I am guessing Harry is trying to point out that local economies vary.......
Correct but not well defined. For example in my area a union electrician who just got his card and finished his internship might make about $38 per, while an experienced senior might make $45 plus. And a professional contracting company might estimate a job at $125 per.
So I would add that prices vary with location and
kenrob2037 wrote: I guess what is confusing me more is, I don't know what good and bad mixing and mastering are.
Its your art, your vision. And its subjective.
What sounds good to you and best matches your vision is good.
But I would add that having someone else mix your music adds their vision and artistry into the equation too.
I would say most serious artists would probably have to go through the experience of working with a number of people before finding both the results they envision, and a working relationship they are comfortable with. Often this develops into a matter of several people working as a team.
kenrob2037 wrote:How would I really know that they aren't just sticking it through some presets like I do. What I do sounds good to me, but it does not sound as good as most commercial releases.
Well, I've found that the vast majority of program presets for mixing are poor choices. Mastering? Far worse.
Take for example the basics. EQ and Compression.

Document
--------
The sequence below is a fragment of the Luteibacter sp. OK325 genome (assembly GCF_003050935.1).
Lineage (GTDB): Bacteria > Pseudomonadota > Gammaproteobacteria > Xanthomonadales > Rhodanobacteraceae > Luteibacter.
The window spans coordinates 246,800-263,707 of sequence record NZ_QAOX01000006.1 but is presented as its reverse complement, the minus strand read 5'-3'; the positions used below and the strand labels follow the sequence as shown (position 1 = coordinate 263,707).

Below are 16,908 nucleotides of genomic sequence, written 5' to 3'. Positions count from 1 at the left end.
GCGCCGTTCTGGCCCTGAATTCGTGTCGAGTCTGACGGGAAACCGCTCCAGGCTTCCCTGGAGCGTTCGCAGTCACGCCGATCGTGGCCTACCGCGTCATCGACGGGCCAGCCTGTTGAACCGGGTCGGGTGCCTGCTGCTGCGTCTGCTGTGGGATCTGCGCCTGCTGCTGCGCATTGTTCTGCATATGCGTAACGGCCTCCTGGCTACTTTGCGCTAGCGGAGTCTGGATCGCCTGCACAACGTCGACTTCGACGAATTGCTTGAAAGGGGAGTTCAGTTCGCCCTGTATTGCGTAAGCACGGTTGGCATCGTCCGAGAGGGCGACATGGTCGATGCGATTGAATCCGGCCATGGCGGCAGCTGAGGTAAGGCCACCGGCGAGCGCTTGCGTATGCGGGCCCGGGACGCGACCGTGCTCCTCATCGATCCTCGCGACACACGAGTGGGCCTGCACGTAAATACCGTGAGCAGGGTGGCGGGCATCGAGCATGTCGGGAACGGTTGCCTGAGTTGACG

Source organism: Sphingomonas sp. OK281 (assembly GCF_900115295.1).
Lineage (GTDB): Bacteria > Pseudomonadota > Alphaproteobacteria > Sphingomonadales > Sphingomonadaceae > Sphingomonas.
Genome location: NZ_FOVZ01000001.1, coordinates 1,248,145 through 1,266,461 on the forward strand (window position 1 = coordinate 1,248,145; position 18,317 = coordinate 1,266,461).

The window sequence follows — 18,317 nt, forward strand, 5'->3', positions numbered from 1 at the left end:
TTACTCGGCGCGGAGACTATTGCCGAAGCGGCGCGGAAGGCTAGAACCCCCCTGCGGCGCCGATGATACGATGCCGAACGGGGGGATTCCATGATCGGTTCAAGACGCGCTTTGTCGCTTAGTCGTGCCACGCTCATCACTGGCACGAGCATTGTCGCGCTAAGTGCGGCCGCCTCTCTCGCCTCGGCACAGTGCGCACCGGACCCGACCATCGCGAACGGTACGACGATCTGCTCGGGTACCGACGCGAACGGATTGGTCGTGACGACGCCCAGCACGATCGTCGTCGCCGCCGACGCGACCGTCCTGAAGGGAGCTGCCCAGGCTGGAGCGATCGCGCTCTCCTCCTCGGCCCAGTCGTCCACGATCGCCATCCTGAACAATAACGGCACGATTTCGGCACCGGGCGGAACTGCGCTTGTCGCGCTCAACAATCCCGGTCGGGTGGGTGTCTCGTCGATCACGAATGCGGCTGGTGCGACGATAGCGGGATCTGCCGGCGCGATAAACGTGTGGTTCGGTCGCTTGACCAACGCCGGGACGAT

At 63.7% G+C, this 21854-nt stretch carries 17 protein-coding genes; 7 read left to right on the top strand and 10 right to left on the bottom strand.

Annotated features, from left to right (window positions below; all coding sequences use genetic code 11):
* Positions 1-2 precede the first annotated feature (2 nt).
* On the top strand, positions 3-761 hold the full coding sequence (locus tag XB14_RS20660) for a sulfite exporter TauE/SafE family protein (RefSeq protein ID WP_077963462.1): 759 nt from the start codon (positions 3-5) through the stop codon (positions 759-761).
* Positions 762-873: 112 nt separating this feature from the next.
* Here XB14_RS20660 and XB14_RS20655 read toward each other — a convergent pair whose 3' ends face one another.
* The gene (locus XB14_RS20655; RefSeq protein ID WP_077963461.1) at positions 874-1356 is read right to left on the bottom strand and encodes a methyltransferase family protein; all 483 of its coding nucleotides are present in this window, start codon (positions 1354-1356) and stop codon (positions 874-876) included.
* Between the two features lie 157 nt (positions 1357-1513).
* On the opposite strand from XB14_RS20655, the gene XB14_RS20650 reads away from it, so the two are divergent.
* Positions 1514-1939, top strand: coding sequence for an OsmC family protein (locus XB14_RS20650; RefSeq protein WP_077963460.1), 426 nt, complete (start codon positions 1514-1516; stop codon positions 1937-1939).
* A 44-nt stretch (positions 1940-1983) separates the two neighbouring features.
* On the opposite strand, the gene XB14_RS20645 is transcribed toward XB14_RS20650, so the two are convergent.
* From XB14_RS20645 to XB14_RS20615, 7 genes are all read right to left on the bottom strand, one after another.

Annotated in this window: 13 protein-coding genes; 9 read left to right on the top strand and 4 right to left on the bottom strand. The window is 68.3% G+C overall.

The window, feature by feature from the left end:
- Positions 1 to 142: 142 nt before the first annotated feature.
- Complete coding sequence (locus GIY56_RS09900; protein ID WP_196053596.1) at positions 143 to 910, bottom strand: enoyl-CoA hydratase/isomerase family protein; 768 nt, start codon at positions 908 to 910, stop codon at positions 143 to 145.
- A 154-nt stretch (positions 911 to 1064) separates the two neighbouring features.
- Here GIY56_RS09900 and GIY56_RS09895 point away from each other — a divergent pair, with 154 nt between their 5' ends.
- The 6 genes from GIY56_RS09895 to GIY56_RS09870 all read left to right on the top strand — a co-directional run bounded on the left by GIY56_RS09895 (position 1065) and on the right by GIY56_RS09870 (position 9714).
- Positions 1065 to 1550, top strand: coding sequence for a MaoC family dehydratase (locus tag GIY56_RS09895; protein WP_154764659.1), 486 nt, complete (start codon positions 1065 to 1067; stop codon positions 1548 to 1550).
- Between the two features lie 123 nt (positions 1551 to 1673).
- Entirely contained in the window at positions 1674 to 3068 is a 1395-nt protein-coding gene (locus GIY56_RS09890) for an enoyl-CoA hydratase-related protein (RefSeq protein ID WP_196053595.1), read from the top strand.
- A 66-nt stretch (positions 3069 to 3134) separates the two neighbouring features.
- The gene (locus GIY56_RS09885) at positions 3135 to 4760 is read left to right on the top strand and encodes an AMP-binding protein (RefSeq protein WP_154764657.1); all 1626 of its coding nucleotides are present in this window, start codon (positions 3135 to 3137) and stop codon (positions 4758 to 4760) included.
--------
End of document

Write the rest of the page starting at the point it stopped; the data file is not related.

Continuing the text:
Both require very intimate knowledge of the incoming signal to apply in a useful manner IMO, 99% of the time. Using presets is literally like having someone who has never heard the audio decide how to set the processes.
At best, there are some rare presets that come far closer than others for a good starting point for mixing.
Mastering presets are just a disaster in my experience. Far too much compression/limiting in nearly every case for example.
kenrob2037 wrote:So it's pretty much impossible for me to know if I'm getting my money's worth.
If you don't have the time and/or skill and you get competent results, that would be a value I guess.
But yeah, I would have to REALLY believe in my music to spend the going rate, I hear you there!
kenrob2037 wrote:I did try that online one from Landr, I feel they are a bit of a joke. Their sound was worse than mine.
I tried their freebie offer for reference. Meh.
I think that maybe if you supply a VERY good mix, rendered at the right level you can perhaps get OK or fair results.
but for that service, what are they doing if not simple analysis/preset mastering?
The real problem is probably that people are often submitting pretty poor quality mixes, and even Landr notes the prominence of submissions that are sent in uselessly hot......
I have to admit that most of the mixes I have had access to have consistently shown the same weaknesses.
The first big one is that the mix was started before the arrangement and editing was even finished, and I have to interpret the vision of the piece from a rough mix that is cobbled together from inferior recordings, with excessive processing and isn't even finished being edited yet from people who think its ready for final touches.
I guarantee Landr is getting the same kind of mess for "mastering"
Most people would benefit from forgetting mastering for a while and learning to mix better IMO.
But on the other hand, mixing seems to have kind of evolved to incorporate a sort of "mastering"
Anyway, backing up to ask my own question.
Should that mixing price quote include finishing post production editing and arranging? Or should the artist have that sorted out?
My mixing quote would NOT include cleaning up and editing tracks for 2 plus hours. That's extra.
If the supplied material is typical, $450 is a steal assuming competent results unless the material is coming from someone who is creating above average projects that need only final mixing.
So Rob? Whatcha got?